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Pompeo: Russia 'pretty clearly' behind massive cyberattack

Secretary of State Mike PompeoMike PompeoBiden taps career civil servants to acting posts at State, USAID, UN China sanctions Pompeo and more than two dozen US figures China calls Pompeo 'doomsday clown' after its treatment of Uighurs labeled genocide MORE on Friday blamed Russia for the massive cyberattack against multiple U.S. agencies and thousands of individual federal and private entities, saying the country was "pretty clearly" behind the attack.

"I can’t say much more, as we’re still unpacking precisely what it is, and I’m sure some of it will remain classified. But suffice it to say there was a significant effort to use a piece of third-party software to essentially embed code inside of U.S. government systems and it now appears systems of private companies and companies and governments across the world as well," Pompeo said on "The Mark LevinMark Reed LevinProsecutors say man who brought weapons to Capitol carried list of 'good guys' and 'bad guys' Talk radio company orders hosts to stop suggesting election was stolen from Trump Here's why social media ban on Trump, conservatives will only make things worse MORE Show."

"This was a very significant effort, and I think it’s the case that now we can say pretty clearly that it was the Russians that engaged in this activity," he added.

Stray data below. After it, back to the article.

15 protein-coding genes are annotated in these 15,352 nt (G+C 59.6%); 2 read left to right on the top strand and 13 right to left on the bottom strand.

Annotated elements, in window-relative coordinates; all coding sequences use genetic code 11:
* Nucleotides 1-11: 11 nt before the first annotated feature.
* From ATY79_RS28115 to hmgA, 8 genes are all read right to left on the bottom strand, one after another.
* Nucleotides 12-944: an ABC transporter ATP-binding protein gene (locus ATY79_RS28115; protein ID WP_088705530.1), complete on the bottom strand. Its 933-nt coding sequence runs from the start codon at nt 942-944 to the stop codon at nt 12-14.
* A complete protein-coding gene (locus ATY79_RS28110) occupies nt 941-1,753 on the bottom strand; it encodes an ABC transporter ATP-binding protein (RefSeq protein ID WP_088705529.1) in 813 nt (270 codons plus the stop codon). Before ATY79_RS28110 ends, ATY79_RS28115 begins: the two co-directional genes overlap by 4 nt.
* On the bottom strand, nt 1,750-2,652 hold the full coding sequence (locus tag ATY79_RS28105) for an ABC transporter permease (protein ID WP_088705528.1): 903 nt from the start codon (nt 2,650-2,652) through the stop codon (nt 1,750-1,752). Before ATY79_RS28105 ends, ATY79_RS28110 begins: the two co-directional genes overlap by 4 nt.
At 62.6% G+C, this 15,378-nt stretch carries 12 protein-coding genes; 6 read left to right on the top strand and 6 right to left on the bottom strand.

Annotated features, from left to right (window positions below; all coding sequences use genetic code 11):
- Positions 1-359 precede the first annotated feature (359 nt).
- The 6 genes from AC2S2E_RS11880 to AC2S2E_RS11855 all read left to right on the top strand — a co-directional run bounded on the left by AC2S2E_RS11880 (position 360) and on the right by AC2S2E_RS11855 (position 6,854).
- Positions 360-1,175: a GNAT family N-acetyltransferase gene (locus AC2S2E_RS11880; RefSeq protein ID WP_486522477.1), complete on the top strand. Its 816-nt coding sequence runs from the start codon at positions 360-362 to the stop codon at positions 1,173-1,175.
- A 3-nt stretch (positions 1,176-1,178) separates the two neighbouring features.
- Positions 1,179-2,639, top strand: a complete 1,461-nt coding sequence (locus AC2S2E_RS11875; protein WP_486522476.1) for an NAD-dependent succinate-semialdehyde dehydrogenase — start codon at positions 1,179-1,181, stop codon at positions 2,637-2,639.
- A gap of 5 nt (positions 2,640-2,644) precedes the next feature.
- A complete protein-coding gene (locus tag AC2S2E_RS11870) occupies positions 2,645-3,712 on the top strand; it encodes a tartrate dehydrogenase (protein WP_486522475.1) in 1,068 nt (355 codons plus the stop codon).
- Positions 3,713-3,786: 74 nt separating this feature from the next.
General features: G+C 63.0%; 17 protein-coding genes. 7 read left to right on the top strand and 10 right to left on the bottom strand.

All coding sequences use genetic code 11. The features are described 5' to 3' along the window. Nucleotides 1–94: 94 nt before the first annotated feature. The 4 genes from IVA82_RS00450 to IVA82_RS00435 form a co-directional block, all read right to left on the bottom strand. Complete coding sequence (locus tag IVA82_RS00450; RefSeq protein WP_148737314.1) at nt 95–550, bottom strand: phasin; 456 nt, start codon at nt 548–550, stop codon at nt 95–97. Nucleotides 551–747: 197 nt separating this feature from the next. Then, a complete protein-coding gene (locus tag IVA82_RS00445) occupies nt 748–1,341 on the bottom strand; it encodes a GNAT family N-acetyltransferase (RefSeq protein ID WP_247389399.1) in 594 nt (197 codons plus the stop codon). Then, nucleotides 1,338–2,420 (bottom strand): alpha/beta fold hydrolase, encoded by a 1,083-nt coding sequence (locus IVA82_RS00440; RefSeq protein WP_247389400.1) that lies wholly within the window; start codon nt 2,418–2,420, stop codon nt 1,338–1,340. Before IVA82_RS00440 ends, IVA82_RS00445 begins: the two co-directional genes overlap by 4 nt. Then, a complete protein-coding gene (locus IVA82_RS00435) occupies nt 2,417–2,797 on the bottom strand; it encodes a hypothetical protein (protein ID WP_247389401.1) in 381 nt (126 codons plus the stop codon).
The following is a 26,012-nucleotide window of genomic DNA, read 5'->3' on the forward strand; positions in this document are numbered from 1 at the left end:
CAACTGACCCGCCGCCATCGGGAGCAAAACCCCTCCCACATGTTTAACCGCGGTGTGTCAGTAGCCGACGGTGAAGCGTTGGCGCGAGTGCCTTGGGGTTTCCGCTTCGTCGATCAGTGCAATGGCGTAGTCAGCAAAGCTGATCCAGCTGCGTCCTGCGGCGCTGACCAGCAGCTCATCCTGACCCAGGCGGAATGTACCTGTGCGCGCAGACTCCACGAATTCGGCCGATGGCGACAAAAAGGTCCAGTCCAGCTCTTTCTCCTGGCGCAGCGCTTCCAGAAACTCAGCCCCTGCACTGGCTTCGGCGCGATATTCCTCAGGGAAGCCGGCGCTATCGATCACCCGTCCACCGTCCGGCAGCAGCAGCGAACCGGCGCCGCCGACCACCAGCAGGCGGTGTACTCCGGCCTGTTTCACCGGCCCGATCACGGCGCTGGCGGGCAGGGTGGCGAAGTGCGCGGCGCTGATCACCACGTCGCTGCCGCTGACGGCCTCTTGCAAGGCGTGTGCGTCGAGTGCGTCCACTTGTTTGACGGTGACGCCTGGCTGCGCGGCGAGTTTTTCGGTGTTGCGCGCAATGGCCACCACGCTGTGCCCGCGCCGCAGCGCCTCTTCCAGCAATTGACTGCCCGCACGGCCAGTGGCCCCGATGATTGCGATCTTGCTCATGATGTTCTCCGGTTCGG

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Pompeo is the first major Trump administration official to attribute the hack directly to Russia, though the sophisticated large-scale attack has widely been presumed to be tied to the country.

Experts say the effort, which targeted third-party software contractor SolarWinds, blindsided the U.S. government. Numerous federal agencies, including the departments of Energy, Homeland Security, State and Treasury, were reportedly breached.

Pressed on any public response from President TrumpDonald TrumpClinton, Bush, Obama reflect on peaceful transition of power on Biden's Inauguration Day Arizona Republican's brothers say he is 'at least partially to blame' for Capitol violence Biden reverses Trump's freeze on .4 billion in funds MORE to the hack, Pompeo suggested that "a wiser course of action to protect the American people is to calmly go about your business and defend freedom."

While Trump has not weighed in on the attack, President-elect Joe BidenJoe BidenKaty Perry and her 'Firework' close out inauguration TV special Arizona Republican's brothers say he is 'at least partially to blame' for Capitol violence Tom Hanks: After years of 'troubling rancor,' Inauguration Day 'is about witnessing the permanence of our American ideal' MORE has vowed to "elevate" cybersecurity throughout government and "make dealing with this breach a top priority from the moment we take office."

“Our adversaries should know that, as president, I will not stand idly by in the face of cyber assaults on our nation,” Biden said Thursday, adding his administration would impose "substantial costs" on anyone responsible for malicious attacks to deter such action.